The sense of relief afterward was palpable. McIlroy is entering his 11th full year as a pro, and deep down he likely realizes 2018 is shaping up as his most important yet.

    The former Boy Wonder is all grown up, and his main challengers now are a freakish athlete (DJ) and a trio of players under 25 (Jordan Spieth, Justin Thomas, Jon Rahm) who don’t lack for motivation or confidence. The landscape has changed significantly since McIlroy’s last major victory, in August 2014, and the only way he’ll be able to return to world No. 1 is to produce a sustained period of exceptional golf, like the rest of the game’s elite. (Based on average points, McIlroy, now ranked 11th, is closer to the bottom of the rankings, No. 1928, than to Johnson.)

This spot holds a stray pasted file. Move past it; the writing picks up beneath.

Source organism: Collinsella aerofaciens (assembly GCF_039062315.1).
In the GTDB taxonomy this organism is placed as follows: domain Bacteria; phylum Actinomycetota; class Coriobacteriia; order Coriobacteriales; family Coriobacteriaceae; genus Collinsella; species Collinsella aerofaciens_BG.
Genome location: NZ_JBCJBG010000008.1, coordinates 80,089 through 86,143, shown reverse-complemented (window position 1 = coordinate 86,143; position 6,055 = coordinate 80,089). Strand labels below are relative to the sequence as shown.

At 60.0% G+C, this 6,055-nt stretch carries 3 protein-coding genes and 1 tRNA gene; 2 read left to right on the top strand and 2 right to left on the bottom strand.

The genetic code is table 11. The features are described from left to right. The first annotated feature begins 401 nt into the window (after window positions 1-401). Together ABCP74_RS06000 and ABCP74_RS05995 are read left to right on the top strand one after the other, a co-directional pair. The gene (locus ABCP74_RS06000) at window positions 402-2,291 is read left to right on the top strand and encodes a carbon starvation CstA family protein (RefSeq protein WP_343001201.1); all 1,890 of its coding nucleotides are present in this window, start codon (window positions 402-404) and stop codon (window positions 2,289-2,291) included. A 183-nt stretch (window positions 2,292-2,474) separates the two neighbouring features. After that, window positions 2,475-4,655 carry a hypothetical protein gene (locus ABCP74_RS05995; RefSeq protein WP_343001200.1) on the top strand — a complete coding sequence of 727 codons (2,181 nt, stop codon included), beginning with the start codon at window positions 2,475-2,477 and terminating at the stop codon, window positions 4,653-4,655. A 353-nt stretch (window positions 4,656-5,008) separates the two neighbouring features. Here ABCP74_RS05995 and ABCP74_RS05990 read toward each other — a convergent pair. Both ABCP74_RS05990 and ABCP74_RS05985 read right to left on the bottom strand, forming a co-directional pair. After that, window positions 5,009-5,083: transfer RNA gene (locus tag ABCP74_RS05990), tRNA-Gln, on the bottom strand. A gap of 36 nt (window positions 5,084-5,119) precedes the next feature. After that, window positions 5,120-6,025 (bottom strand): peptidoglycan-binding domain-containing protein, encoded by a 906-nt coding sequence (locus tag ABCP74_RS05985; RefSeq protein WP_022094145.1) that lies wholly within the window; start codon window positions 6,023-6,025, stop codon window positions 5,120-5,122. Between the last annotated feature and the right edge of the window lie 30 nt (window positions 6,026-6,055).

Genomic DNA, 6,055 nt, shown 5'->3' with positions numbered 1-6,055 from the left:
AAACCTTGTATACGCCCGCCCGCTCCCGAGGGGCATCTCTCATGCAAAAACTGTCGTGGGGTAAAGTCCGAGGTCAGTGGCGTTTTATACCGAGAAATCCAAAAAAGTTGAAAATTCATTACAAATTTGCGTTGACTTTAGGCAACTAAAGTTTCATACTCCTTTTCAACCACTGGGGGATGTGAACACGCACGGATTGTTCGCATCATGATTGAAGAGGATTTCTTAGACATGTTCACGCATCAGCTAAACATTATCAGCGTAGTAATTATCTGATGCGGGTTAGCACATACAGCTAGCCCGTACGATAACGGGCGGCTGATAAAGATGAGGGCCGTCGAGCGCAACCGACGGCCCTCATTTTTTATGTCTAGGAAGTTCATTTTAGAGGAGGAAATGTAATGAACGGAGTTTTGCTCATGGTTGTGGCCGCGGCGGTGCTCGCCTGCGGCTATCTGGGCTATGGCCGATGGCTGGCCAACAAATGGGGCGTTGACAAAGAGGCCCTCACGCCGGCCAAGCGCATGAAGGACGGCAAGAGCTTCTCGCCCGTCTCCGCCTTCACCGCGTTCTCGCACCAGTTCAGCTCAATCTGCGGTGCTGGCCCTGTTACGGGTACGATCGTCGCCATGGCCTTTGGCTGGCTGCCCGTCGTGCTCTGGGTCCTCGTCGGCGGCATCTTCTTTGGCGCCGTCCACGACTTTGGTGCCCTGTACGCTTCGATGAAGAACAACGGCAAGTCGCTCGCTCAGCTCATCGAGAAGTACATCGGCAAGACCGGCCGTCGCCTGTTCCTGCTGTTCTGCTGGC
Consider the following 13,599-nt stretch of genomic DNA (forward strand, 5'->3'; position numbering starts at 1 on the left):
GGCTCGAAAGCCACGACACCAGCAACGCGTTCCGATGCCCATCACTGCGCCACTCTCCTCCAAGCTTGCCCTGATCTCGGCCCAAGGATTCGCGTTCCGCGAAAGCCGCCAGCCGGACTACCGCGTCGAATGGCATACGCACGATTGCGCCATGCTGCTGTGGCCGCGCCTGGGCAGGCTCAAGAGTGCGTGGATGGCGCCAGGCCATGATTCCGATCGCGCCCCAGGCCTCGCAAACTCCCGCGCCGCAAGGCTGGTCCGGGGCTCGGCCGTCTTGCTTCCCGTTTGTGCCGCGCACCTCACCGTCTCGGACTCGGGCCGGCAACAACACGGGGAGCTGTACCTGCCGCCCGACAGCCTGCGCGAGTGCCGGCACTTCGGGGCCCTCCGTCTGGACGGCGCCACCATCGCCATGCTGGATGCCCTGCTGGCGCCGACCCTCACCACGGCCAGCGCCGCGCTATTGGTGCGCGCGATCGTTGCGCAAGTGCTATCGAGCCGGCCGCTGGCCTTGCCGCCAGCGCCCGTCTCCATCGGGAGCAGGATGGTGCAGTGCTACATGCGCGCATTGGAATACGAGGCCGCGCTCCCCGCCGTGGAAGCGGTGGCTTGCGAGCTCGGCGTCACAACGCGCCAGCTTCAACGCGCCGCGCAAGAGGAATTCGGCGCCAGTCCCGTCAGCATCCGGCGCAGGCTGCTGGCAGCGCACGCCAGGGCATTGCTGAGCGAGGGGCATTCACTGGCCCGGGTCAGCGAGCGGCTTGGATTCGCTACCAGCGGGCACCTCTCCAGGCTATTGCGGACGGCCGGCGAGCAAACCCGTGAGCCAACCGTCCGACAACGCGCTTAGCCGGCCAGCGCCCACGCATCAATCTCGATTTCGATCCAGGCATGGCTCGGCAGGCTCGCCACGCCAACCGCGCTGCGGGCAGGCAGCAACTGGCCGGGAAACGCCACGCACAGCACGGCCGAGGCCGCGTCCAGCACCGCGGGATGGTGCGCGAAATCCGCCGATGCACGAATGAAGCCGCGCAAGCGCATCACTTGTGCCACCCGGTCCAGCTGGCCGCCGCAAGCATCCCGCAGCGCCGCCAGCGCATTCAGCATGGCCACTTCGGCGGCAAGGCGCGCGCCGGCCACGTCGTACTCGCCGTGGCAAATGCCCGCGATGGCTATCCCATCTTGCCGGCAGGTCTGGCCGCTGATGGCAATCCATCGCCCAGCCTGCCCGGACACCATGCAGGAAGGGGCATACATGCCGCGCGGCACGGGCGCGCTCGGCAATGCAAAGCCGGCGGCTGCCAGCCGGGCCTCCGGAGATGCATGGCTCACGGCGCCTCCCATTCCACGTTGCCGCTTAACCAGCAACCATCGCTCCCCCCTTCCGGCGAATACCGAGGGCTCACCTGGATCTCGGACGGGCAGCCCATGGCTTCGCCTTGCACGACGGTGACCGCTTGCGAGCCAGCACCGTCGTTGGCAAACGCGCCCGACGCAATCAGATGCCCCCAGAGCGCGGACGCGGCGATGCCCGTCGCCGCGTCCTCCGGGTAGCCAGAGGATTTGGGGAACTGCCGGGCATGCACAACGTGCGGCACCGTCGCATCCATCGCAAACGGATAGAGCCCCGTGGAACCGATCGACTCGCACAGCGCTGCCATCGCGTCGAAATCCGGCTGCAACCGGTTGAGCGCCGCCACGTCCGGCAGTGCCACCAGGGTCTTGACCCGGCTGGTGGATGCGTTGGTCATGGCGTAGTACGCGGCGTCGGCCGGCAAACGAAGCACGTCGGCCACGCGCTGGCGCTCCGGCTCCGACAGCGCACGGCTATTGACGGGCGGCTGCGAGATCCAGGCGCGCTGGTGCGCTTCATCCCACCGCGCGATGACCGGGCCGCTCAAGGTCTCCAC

But after years of near-constant turmoil, McIlroy, 28, finally seems ready to pursue that goal again. He is planning the heaviest workload of his career – as many as 30 events, including seven more starts before the Masters – and appears refreshed and reenergized, perhaps because this year, for the first time in a while, he is playing without distractions.

    Not his relationships or his health. Not his equipment or his caddie or his off-course dealings.

    Everything in his life is lined up.

    Drama tends to follow one of the sport’s most captivating characters, but for now he can just play golf – lots and lots of golf. How liberating.

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    Crocker among quartet of Open qualifiers in Singapore